Why All-In-One SEO Deactivates

Why All-In-One SEO Deactivates

In the past I've been pretty pissy about the All-In-One SEO plugin from Michael Torbert automatically deactivating itself after updates. My reasoning:

1) If you update and forget to re-activate (somewhat hard to do since it reminds the shit out of you on every page of the admin), it could cause problems.

2) We are forced to see Michael's large promotional/donation blocks up in our faces above where we can reactivate. I'm all for plugin authors making as much money as they can, but this seemed to me a bit too far.

3) I really like the plugin and use it on all my sites and wish it was closer to my version of perfect.

WordPress Wishes

WordPress Wishes

Happy New Year all! I'm looking forward to what will hopefully be an awesome year, with WordPress and otherwise. I thought I'd take the opportunity to wish-o-wish upon a star and toss out some things I think would be really cool to see happen in the exciting world of WordPress.

You Don’t Need Any Plugins to Stop Comment Spam

You Don’t Need Any Plugins to Stop Comment Spam

I think one of the biggest WordPress myths is that you need a bunch of plugins to control comment spam. Pretty much all of the posts out there on preventing WordPress comment spam are telling you to install some list of “must-have” anti-spam plugins. Some authors insist that you need only a few “choice” plugins, while others advise you to load up on everything you can get your hands on. Such advice is all well-intentioned, I’m sure, but it’s all based on the assumption that plugins are actually necessary to control comment spam. They’re not. WordPress is well-equipped to handle the job all by itself. Plugins may provide additional anti-spam functionality, but they are by no means essential to running a spam-free site.

New Poll: How Many Plugins do You Use?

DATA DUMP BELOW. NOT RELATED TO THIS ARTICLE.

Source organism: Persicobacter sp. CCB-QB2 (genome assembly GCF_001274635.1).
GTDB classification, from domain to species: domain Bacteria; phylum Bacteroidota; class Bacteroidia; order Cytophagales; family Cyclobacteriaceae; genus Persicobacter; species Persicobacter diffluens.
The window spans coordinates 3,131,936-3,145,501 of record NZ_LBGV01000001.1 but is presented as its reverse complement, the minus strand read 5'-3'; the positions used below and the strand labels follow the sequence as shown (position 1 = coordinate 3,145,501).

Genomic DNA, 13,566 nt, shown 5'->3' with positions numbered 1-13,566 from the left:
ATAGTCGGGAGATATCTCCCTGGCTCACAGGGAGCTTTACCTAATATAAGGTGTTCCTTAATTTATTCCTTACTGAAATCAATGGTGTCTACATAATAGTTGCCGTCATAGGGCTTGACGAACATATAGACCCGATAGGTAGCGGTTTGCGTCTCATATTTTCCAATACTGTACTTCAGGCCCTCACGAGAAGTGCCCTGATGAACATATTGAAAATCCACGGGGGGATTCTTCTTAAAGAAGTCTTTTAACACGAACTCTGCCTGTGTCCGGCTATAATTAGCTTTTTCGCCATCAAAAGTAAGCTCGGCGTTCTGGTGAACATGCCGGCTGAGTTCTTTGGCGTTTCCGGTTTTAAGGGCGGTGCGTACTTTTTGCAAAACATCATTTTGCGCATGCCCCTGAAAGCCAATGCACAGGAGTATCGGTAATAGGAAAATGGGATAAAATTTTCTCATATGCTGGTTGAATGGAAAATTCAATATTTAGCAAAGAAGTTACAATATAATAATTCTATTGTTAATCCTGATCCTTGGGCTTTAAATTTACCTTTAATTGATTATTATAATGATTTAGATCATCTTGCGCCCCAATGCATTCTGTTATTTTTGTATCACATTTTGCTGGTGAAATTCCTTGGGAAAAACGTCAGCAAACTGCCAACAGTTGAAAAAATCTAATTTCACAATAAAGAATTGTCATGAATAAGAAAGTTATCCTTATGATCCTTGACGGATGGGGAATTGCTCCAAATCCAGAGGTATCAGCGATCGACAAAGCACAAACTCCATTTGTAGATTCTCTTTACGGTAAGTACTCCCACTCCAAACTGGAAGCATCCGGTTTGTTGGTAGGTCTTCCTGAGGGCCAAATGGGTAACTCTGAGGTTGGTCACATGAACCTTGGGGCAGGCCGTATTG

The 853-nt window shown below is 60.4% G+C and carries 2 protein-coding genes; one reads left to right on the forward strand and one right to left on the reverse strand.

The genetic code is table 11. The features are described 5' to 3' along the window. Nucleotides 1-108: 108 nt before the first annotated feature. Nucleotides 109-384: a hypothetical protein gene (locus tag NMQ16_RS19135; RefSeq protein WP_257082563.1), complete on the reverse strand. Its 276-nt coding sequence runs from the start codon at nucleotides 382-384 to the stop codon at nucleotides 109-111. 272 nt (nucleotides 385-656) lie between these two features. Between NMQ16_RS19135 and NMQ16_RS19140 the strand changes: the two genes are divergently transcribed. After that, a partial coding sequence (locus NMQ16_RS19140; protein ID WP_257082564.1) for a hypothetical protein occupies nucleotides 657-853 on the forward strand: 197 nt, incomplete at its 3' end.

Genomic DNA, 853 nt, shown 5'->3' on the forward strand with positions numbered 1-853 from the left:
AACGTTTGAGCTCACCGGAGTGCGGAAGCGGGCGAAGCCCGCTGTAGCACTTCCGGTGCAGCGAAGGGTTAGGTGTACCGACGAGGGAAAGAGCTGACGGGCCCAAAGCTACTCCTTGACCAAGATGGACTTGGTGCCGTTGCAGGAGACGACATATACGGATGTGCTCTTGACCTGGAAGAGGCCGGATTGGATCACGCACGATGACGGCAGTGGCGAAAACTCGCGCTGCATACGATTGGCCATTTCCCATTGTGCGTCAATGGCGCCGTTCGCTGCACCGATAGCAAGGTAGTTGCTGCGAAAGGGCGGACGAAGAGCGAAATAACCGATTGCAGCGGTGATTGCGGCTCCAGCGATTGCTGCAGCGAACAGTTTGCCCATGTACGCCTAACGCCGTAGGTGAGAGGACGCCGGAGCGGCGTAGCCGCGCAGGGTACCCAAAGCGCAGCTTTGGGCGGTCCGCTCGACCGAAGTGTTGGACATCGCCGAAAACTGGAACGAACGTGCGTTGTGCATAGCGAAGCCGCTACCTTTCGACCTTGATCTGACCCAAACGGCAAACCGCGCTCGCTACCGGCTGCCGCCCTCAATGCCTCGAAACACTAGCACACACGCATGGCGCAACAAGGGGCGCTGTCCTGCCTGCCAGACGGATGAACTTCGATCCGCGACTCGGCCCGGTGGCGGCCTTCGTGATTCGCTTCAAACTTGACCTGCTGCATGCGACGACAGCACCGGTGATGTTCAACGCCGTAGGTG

New Poll: How Many Plugins do You Use?

Time for a new poll! This one is something that many WordPress developers and designers think about: how many plugins is the right number of plugins?

Of course there is no one correct answer, but it will be interesting to see if there is a particular number of plugins that most people are using.

Plugin Wishes Come True

Plugin Wishes Come True

Just a quick update to the post I wrote about plugins I'm too lazy to write. Steve Whiteley put together a plugin for Subtitles that is exactly how I envisioned it. For my wishes about avoiding widows in post titles, Shaun Inman had the solution years ago. (Shaun's site is down for me right now, but I'm sure won't be for long).

Rude Things Plugins Can Do

Rude Things Plugins Can Do

I heart plugin authors. Their work is generally amazing, a huge benefit to the community, the reason why WordPress rules so much, and deserving of much worship. That being said, plugins can do some pretty rude things sometimes...

Poll Results: Goodbye Dolly

Poll Results: Goodbye Dolly

Back in July, we asked the WordPress community whether or not the Hello Dolly plugin should be included with WordPress. Several months later, over 1,200 people have voted, and here are the results: